Send to

Choose Destination
N Z Vet J. 2001 Apr;49(2):78-80.

A novel nutritional strategy to prevent milk fever and stimulate milk production in dairy cows.

Author information

Institute of Veterinary Animal and Biomedical Sciences, Massey University, Palmerston North, New Zealand.



To assess the efficacy of a feed supplement designed to reduce the dietary availability of calcium when fed during the last 2-3 weeks of pregnancy, on the incidence of postparturient hypocalcaemia (milk fever) and on milksolids (MS) production in pasture-fed dairy cows in early lactation.


In Experiment 1, late-pregnant Holstein/Friesian cows, 4-10 years old, grazing pasture, were either fed the supplement (1 kg/cow/day) for 2-4 weeks prior to calving (n=11) or no supplement (n=10). Plasma calcium concentrations were measured immediately before and after a 20 h fast intended to induce hypocalcaemia at the end of this period, 1-7 days before the cows calved. In Experiment 2, mixed-breed dairy cows, 3-10 years old in 7 commercial dairy herds were fed the same supplement (1 kg/cow/day) for 1-3 weeks immediately prior to calving (n=565) or no supplement (n=614), and incidences of clinical milk fever and MS production at 6-9 weeks post calving were compared between groups.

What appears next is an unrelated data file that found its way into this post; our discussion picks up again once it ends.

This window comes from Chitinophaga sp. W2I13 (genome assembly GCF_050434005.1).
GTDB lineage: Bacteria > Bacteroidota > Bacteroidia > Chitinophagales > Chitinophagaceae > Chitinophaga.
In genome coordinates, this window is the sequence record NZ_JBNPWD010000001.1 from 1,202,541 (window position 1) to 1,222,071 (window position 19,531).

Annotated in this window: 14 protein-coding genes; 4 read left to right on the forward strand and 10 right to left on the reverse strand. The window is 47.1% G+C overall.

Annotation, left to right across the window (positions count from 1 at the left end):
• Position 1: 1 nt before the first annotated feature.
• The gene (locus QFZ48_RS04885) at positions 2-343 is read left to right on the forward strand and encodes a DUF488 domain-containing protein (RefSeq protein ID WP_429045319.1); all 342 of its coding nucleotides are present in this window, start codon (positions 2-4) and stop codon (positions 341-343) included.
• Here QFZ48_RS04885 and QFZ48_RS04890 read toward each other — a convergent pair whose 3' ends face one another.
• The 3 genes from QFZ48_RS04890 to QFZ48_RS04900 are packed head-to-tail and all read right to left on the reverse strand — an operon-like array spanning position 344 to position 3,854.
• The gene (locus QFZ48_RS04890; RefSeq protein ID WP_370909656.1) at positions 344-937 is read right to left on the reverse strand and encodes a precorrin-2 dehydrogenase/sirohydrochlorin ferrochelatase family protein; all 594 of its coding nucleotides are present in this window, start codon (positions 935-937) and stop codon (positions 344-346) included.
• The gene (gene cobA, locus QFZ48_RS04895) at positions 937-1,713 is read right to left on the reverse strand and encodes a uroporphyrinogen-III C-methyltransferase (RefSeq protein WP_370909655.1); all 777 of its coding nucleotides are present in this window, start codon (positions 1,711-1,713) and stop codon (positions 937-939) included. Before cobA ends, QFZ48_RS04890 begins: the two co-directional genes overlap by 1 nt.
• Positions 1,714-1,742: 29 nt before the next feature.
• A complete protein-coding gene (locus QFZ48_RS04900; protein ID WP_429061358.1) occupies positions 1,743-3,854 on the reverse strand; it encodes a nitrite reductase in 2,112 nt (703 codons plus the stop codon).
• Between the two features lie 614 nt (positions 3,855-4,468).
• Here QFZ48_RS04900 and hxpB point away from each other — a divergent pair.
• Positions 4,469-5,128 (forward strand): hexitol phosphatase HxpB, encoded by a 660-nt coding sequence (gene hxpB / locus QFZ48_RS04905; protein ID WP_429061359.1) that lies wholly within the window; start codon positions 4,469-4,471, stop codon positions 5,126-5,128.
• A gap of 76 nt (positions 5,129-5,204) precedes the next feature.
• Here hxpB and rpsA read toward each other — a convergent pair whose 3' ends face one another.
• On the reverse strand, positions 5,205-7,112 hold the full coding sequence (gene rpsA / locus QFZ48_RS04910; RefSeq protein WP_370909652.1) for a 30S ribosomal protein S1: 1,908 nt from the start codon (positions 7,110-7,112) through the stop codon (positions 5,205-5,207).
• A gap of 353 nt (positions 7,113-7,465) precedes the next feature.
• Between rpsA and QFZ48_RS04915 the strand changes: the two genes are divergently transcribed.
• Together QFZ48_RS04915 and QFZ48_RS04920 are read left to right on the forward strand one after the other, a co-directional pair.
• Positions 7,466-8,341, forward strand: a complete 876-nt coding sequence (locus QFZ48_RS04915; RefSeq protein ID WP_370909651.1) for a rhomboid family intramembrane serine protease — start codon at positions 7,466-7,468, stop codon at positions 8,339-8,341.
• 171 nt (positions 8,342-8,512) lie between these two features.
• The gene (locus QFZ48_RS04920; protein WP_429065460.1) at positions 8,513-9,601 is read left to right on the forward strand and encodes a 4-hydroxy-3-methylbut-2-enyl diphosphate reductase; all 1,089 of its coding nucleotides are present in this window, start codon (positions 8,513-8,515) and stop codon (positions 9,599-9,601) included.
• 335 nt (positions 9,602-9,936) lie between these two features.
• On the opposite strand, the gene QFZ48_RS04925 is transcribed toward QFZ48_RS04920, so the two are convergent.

In Experiment 1, plasma calcium concentrations were higher (p=0.01) in supplemented than in non-supplemented cows after fasting, indicating reduced susceptibility to fasting-induced hypocalcaemia. In Experiment 2, the incidence of milk fever was lower (6.4% vs 17.1%, p=0.001) and MS production was higher (p=0.01) in supplemented than in non-supplemented cows.


These preliminary results demonstrate that feeding a supplement designed to reduce dietary calcium availability for 2-4 weeks immediately prior to calving reduced the susceptibility of cows to fasting-induced hypocalcaemia, reduced the incidence of clinical milk fever and increased MS production in early lactation.


The concept and product reported here have potential to provide dairy farmers with a practical means to prevent hypocalcaemia and improve milk production during early lactation.

Supplemental Content

Loading ...
Support Center